Transit Miami Films presents 9 Minutes of Mayhem, a look at the dangerous behavior taking place every minute on the streets of Miami.

Transit Miami would like to see a “road diet” and protected bike lane on this bridge, providing a safe, enjoyable connection for all road users from Brickell to Downtown Miami.

This film just focuses on one location. Imagine how many other similar scenes are playing out all over Miami at this very moment?

Have ideas for our next Tranist Miami Films production? Let us know by e-mailing the Transit Miami inbox.


21 Responses to 9 Minutes of Mayhem: A Transit Miami Films Production

  1. Matthew Toro says:

    Fantastic job! There are so many opportunities for these multi-media efforts raise public awareness and transform our streets!

    We need a City of Miami ordinance for ‘High-Impact/High Emphasis’ crosswalks throughout the municipality to accompany the existing ordinance for ‘Complete Streets’!

    Great job, Craig Chester and TransitMiami!


  2. RockiC says:

    Great job! I have an idea for another possible place for offenders. Trying to cross US-1. I do it everyday at SW 37 ave and the blatant disregard for speeding and pedestrian crossing is so rampant. I once saw a car push up on and honk at a mother with a baby carriage. If I get some footage I’ll pass it on to you.


  3. RockiC says:

    *blatant disregard for pedestrians and speeding


  4. Eddie Suarez says:

    I think a revisit of the You’re Going This Fast sign on Key Biscayne video needs to be done now that police have increased enforcement since Ace was killed. I’m sure it will look a lot like the first video.


  5. Eddy says:

    Transit Miami should invite the mayor, the commissioners, and FDOT, for a bike ride on these streets. Also, on the new bike lane on 8th Street…


  6. Eddie Suarez says:

    After watching this video, I’d be embarrassed to be the engineer, the designer, or the police. Don’t these folks have any pride in their work and their city? My boss would fire if this was the result of my work!


  7. Max Jaramillo says:

    I would love to see the crosswalks they have at MIA all over the City, ESPECIALLY to cross US 1. The flashing lights are embedded in the ground, and light-up almost as soon as you’ve taken your first step across the pavement. As a driver, they’re impossible to ignore.


  8. Leah says:

    Wow, I hope this is a continuing series. My favorite moments are the cop car going 44 and the taxi driver going 50. Those are some of our top offenders!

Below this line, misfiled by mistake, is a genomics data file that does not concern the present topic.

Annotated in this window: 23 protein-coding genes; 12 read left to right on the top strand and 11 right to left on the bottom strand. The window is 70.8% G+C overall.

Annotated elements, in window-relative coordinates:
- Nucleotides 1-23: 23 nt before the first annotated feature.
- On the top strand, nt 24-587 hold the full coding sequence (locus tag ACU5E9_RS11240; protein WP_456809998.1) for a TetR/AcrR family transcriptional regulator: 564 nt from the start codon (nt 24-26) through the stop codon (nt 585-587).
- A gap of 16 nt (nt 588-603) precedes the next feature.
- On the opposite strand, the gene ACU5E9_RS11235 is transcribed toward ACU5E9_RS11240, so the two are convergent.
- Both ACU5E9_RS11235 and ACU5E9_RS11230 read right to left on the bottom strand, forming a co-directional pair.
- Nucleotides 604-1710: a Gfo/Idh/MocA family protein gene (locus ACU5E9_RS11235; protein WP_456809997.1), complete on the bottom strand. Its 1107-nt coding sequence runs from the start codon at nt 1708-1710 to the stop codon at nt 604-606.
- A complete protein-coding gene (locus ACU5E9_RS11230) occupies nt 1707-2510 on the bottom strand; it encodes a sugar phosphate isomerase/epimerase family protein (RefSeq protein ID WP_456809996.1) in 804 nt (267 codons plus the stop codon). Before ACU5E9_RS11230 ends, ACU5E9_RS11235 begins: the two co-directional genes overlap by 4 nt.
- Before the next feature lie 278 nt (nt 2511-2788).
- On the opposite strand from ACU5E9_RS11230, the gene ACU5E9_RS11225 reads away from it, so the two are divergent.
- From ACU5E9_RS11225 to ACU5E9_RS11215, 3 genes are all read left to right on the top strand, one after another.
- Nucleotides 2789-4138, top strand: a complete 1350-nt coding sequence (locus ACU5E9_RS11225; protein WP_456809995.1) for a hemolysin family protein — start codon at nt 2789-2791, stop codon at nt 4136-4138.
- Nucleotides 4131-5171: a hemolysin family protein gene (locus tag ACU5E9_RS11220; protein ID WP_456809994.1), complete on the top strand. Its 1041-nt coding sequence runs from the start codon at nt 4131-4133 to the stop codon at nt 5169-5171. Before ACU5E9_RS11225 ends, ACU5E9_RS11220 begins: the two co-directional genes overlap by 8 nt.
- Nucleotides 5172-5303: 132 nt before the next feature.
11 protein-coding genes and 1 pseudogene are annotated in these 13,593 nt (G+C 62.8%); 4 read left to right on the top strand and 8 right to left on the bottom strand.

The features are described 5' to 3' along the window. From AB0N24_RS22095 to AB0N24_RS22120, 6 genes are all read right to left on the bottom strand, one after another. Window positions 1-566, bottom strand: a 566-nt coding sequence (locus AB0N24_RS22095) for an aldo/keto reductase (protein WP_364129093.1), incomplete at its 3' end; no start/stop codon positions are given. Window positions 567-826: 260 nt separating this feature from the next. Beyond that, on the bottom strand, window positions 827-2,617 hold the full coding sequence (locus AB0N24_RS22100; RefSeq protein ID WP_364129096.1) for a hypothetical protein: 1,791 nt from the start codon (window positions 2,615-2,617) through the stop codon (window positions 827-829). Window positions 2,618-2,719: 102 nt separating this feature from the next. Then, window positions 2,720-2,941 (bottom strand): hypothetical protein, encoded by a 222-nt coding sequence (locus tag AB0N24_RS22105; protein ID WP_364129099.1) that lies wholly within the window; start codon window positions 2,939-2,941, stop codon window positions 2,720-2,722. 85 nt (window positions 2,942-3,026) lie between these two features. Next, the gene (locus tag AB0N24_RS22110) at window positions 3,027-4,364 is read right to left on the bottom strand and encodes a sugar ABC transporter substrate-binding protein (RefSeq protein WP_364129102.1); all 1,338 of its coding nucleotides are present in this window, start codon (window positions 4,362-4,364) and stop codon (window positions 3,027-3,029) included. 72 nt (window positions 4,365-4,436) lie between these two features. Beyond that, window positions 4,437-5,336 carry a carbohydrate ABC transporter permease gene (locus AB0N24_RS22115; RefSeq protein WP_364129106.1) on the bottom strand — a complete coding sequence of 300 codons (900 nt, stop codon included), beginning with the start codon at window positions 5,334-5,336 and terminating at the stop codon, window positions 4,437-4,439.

9. Devil's Advocate says:

    If you want to be a cop you should suit up already. Who cares if you obey a stop sign when there’s obviously no traffic coming? Rules should be followed when they make sense to be followed.

    For the most part people in this video were using common sense. They stop when there’s cars coming, and pretty much yield when there’s not. As far as the reversing is concerned this is a fundamental problem with one-way streets. Either they would have to loop around downtown and come back on another bridge to give it another try, or they could hit reverse.

    And honestly how hard is it for a pedestrian to cross a one-way street without a crosswalk? You don’t even have to look both ways.

    Stop pretending that white lines and tickets will solve all our problems. Common sense does that for us.


  10. Devil's Advocate says:

    @RockiC Your example of 37th and US1 is apalling. They built a pedestrian bridge there for that very reason. If pedestrians don’t use it for whatever reason(your mother with a baby carriage example) is that suddenly the city or county’s problem? Infrastructure can only do so much. Stupidity handles the rest.


  11. Tony Garcia says:

    @Devils Advocate - that pedestrian bridge is a joke. pedestrian crossings should be at grade. Either way, your attitude and point of view are exactly what is wrong with this town. cities that people enjoy to live in and visit place human beings above cars. This is about the design of the road and motorist behavior. The attitude towards pedestrians and cyclists cant and wont be solved using your fantasy version of ‘common sense’ which is really irrelevant in this discussion.


  12. Devil's Advocate says:

    @Tony Garcia I made no value judgment on the merits of the pedestrian bridge. I pointed out that it exists, and the person who complained about the intersection neglected to acknowledge it. That is not right.

    Why not say “Hey- at least the city put this to protect people” instead of saying it doesn’t live up to your standards of what it should be? By celebrating little victories you encourage the powers that be to do more. By complaining about the outcome of a positive step you discourage them from your cause. It comes across as whiny.

    I’m totally with you for the vast majority of the issues that you champion, but you should acknowledge that there are some roadblocks (no pun intended) that no amount of lobbying or organizing will solve. IE drivers who text, the layout of the city itself, bad decisions people make in rush hour etc.. Sometimes things just are what they are. That’s what I see in this video. Add lines and a crosswalk and it will be the same thing.

    Trust me, nobody wants to live in a police state.


  13. Reggie says: